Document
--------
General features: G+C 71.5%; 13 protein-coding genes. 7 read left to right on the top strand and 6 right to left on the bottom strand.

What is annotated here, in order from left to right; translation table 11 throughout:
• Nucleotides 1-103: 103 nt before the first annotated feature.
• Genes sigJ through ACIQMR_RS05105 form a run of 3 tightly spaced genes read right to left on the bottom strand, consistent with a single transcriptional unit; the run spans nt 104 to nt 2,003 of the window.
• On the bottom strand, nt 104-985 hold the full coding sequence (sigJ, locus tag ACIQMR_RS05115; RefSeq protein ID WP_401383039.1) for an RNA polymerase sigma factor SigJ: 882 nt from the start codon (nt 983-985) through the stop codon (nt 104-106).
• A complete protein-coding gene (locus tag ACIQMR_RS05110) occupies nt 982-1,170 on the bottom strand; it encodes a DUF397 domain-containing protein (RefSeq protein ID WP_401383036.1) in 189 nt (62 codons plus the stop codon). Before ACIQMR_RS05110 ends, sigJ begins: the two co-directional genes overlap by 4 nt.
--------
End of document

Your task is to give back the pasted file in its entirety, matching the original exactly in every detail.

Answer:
General features: G+C 71.5%; 13 protein-coding genes. 7 read left to right on the top strand and 6 right to left on the bottom strand.

What is annotated here, in order from left to right; translation table 11 throughout:
• Nucleotides 1-103: 103 nt before the first annotated feature.
• Genes sigJ through ACIQMR_RS05105 form a run of 3 tightly spaced genes read right to left on the bottom strand, consistent with a single transcriptional unit; the run spans nt 104 to nt 2,003 of the window.
• On the bottom strand, nt 104-985 hold the full coding sequence (sigJ, locus tag ACIQMR_RS05115; RefSeq protein ID WP_401383039.1) for an RNA polymerase sigma factor SigJ: 882 nt from the start codon (nt 983-985) through the stop codon (nt 104-106).
• A complete protein-coding gene (locus tag ACIQMR_RS05110) occupies nt 982-1,170 on the bottom strand; it encodes a DUF397 domain-containing protein (RefSeq protein ID WP_401383036.1) in 189 nt (62 codons plus the stop codon). Before ACIQMR_RS05110 ends, sigJ begins: the two co-directional genes overlap by 4 nt.